I have been accused of many things over breakfast – of burning the toast, of putting something known to be hated into the packed lunches, of deliberately hiding any clean underpants etc. – but this morning I was accused of something about which I was secretly rather pleased.
“OMIGOD Mum, you’re a Grammar Nazi!”
The surly teenager, from whose curling lips these startling words fell, could not bear to hear me grumbling that the word ‘fewer’ should be used rather than the word ‘less’ when discussing the number of ‘troops on the ground’
Unfortunately I had already taken the ‘teen’ to school by the time the Today programme featured an interview with Dr Bernard Lamb, Emeritus reader in genetics at Imperial and former president of the Queen’s English Society. Dr Lamb concludes from his study of the final-year work of students at Imperial College, London that British students have far poorer written-English skills than students from China, Singapore and Indonesia.
Of his 28 students, the 18 UK-educated students had an average of 52.2 errors in two pieces of assessed course work and the final degree exam, whereas the 10 students from overseas averaged only 18.8 errors.
Spelling errors included “flourescence” for “fluorescence”, “alot” for “a lot”, “seperate” for “separate”, “yeild” for “yield”, “relevent” for “relevant”, “introduications” for “introductions” and “pail vains” for “pale veins”.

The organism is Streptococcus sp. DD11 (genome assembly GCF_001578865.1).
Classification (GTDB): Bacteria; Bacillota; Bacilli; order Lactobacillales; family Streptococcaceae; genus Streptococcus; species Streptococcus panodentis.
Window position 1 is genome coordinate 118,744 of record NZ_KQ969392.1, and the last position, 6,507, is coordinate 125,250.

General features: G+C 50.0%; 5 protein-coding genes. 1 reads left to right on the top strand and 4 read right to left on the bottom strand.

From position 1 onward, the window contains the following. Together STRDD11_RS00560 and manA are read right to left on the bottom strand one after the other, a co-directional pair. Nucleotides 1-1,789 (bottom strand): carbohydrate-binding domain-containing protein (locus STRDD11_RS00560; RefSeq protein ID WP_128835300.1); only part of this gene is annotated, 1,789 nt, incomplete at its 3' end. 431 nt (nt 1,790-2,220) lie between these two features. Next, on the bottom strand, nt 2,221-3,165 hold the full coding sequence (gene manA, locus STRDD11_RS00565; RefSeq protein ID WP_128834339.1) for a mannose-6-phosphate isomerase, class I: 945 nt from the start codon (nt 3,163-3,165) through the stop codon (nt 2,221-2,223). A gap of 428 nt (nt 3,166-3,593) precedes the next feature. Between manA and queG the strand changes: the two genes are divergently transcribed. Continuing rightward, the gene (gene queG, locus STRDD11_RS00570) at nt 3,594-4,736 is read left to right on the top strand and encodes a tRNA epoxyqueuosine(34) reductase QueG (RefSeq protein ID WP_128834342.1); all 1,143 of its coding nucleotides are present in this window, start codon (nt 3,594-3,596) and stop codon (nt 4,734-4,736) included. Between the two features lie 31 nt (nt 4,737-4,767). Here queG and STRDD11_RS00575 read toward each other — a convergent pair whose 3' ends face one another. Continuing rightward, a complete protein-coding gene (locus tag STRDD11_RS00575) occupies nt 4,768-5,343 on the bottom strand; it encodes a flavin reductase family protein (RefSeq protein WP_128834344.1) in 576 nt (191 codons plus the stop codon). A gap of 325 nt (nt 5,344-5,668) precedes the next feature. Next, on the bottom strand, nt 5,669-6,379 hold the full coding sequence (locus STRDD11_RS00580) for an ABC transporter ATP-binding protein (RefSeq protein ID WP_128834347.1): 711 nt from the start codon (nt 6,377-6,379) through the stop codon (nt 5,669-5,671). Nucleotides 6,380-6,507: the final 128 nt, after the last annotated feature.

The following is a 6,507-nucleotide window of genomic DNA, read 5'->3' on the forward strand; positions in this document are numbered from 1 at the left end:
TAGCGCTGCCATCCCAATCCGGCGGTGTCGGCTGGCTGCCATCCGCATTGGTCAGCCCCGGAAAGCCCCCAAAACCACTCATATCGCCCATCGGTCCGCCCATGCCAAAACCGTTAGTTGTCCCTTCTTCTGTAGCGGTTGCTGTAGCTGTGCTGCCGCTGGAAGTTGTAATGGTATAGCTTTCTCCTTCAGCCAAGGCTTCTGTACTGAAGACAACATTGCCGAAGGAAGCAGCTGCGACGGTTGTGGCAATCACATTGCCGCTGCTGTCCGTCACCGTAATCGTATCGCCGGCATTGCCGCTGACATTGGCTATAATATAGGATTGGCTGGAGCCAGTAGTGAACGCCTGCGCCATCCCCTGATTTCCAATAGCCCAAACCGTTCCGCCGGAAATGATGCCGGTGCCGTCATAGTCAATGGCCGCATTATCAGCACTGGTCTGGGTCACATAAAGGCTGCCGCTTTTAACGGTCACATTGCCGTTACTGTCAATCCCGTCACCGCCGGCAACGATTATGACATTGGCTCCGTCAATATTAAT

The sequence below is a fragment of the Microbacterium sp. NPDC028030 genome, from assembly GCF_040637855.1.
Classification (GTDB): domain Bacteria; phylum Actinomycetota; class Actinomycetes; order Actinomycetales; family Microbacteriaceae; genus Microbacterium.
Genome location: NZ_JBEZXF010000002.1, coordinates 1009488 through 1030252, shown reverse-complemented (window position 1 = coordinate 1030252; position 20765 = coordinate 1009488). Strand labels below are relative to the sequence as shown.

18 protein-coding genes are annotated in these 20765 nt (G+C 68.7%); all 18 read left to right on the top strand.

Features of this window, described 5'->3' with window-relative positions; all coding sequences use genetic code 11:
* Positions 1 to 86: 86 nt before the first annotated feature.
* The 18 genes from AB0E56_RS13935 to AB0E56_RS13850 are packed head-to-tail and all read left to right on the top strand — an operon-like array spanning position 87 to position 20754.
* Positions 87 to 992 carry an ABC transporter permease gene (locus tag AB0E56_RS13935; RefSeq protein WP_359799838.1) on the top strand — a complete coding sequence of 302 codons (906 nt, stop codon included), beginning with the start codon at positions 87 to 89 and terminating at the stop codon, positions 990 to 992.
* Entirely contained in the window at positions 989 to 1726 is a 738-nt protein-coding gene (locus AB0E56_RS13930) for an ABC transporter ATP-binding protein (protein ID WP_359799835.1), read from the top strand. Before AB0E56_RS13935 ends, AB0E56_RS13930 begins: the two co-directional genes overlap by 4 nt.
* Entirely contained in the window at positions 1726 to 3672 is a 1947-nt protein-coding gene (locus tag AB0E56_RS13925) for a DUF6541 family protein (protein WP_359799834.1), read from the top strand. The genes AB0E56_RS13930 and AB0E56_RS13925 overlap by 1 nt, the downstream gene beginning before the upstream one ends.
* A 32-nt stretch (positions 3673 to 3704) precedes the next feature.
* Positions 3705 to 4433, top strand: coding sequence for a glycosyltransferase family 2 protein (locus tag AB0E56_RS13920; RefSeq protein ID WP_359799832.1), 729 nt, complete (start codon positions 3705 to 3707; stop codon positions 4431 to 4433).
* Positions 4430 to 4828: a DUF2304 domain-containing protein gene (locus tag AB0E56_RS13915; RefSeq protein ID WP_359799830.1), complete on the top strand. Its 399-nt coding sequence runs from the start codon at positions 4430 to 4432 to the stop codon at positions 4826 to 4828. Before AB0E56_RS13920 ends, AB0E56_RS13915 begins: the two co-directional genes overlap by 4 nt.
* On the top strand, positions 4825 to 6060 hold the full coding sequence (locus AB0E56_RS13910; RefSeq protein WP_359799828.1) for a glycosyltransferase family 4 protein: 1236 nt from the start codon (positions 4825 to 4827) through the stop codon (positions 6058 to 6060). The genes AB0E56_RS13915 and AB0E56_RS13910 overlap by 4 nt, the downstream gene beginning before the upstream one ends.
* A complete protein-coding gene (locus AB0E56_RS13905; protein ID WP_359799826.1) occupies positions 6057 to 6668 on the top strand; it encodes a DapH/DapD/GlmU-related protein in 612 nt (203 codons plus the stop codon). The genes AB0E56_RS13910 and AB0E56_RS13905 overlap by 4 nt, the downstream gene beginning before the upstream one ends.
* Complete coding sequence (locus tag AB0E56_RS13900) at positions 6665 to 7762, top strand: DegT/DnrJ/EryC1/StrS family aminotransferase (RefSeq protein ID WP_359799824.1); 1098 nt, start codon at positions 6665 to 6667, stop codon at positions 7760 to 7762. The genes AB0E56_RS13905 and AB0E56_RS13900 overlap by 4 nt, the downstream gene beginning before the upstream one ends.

Many students took similar-sounding words to be interchangeable, such as: omit/emit, emaciate/emasculate, compliment/complement, infer/confer, parental/prenatal, defers/differs and vile/phial – one student wrote: “the flies (sic) ability to climb the vile wall”
According to Dr Lamb: “Overseas students were much better in avoiding word confusions and errors with apostrophes, other punctuation, grammar and spelling,” (…) “We need to raise the very poor standards of UK students by introducing more demanding syllabuses and exams, more explicit teaching and examining of English and by consistent and constructive correction of errors by teachers of all subjects,”.
He adds: “I conclude that many of our schools do a poor job of motivating their pupils to take English standards seriously and are not teaching basic topics such as grammar, spelling and punctuation effectively. Above all, they are not correcting errors. One of my final-year home students told me that I was the only lecturer ever to have corrected her English and that she was grateful for it, unlike some others. We need constructive criticism and correction from primary school onwards. We need to tell the country that good English matters.”
I can assure Dr Lamb that at 3.30 this afternoon, at least one of this country’s students will be trapped in a car while it is explained to her that good English matters. Oh joy!
(Consistent and constructive correction of my errors grudgingly received – Gloria Smudd)